Article by Lift
A heavily-redacted document entitled “Illicit Drugs and Marijuana” released through an Access to Information request (ATI), lists issues relating to the government’s plans to legalize marijuana.
The request, provided to Public Safety Minister Ralph Goodale, entitled “Minister’s transition book related to legalizing, regulating and restricting access to marijuana”, lists background on organized crime and drug policy and statistics in Canada. Considerations like impaired driving and the current movement of drugs through Canada Post, as well as a strategy of drug prevention, treatment and enforcement by Health Canada and Public Safety Canada are also mentioned.
Under the impaired driving section, it notes that 97% of police-reported impaired driving incidents involve alcohol and 3% involve drugs. Canadian authorities are seeking better measurement methods to test for drug impaired driving.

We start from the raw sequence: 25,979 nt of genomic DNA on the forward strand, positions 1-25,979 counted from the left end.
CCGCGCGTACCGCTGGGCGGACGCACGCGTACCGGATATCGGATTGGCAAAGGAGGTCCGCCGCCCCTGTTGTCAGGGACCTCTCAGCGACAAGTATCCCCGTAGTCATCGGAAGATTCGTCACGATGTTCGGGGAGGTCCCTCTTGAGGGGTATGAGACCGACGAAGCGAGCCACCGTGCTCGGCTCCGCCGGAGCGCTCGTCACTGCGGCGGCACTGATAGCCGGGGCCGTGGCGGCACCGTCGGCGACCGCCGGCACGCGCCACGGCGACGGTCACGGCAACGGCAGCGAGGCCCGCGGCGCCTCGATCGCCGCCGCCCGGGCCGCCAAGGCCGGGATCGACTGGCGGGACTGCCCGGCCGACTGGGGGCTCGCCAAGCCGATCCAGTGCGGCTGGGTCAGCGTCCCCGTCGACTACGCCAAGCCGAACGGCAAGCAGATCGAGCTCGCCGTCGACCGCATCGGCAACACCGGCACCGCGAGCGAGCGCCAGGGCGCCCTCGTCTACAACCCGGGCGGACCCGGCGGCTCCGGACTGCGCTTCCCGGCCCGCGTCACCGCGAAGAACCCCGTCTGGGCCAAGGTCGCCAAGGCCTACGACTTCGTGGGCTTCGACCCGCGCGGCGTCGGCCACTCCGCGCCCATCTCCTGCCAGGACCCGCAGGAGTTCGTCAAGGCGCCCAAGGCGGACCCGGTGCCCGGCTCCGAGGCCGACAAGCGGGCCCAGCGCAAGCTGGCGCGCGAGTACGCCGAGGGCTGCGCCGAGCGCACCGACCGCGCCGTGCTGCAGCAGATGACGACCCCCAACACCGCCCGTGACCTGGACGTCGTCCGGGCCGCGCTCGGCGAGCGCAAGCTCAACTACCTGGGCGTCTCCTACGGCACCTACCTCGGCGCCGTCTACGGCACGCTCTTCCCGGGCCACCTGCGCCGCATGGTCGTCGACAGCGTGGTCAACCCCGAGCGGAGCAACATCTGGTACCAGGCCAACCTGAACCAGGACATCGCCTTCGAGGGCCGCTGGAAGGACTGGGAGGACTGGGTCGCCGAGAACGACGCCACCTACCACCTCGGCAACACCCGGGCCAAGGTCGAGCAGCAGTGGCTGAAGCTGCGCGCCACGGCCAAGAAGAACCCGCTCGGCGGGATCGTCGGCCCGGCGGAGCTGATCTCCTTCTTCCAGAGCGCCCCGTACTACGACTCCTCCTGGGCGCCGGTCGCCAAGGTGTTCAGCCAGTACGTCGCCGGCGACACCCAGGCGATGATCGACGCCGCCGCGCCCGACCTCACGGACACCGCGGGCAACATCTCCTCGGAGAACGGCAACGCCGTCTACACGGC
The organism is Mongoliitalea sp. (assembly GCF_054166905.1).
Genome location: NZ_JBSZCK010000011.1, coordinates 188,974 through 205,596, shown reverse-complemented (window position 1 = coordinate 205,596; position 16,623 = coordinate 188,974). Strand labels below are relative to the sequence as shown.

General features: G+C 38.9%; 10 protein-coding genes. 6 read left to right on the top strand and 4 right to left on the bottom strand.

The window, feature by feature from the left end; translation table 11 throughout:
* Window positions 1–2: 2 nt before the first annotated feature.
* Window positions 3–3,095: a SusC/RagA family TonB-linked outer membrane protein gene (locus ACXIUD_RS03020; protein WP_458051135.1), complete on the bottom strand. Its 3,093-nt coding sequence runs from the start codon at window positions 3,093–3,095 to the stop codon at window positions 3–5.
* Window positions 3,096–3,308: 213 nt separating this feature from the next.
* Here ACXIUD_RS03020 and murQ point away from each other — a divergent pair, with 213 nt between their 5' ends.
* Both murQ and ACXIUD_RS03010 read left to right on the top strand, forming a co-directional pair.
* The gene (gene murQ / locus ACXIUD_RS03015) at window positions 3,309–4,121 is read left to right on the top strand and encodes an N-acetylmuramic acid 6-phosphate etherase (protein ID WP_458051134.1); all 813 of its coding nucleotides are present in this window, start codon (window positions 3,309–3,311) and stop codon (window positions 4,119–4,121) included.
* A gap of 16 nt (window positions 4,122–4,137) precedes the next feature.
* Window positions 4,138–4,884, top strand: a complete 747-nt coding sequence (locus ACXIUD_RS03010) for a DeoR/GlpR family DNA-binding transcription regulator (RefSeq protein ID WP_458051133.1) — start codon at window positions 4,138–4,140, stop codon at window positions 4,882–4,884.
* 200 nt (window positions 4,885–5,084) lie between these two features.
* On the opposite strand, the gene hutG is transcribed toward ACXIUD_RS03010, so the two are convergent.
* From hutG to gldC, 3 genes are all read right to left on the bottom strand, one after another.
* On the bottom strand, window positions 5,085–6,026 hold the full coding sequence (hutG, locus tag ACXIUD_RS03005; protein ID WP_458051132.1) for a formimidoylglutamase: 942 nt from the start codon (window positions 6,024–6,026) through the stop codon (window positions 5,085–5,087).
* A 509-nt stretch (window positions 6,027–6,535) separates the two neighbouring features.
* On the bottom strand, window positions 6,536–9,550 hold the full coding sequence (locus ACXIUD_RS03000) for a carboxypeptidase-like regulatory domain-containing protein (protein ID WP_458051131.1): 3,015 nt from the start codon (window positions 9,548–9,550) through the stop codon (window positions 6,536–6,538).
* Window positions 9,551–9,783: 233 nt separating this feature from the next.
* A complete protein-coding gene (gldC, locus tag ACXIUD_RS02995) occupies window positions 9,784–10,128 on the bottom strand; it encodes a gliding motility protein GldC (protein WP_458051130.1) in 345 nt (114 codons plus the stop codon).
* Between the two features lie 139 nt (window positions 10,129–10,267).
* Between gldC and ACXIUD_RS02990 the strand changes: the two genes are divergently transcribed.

The report also notes that the majority of Canadians support ‘reforming’ cannabis laws, ‘especially with respect to cannabis possession’. It also says that groups like the Canadian Society of Addictions Medicine, Canadian Bar Association and the Centre for Addiction and Mental Health have all called for reduced sanctions for personal possession and use.
Among the information available in the un-redacted parts of the report, it notes that in 2014 Criminal Intelligence Service Canada reported 665 organized crime groups operating in Canada. Approximately 85% are involved in an estimated $45 billion dollar drug trade, accounting for approx. 57% of Canada’s total black market for drugs. Cocaine, it says, is Canada’s most prolific illicit drug, although heroin and other opioids are also popular, in part due to an increase in “consumer demand.”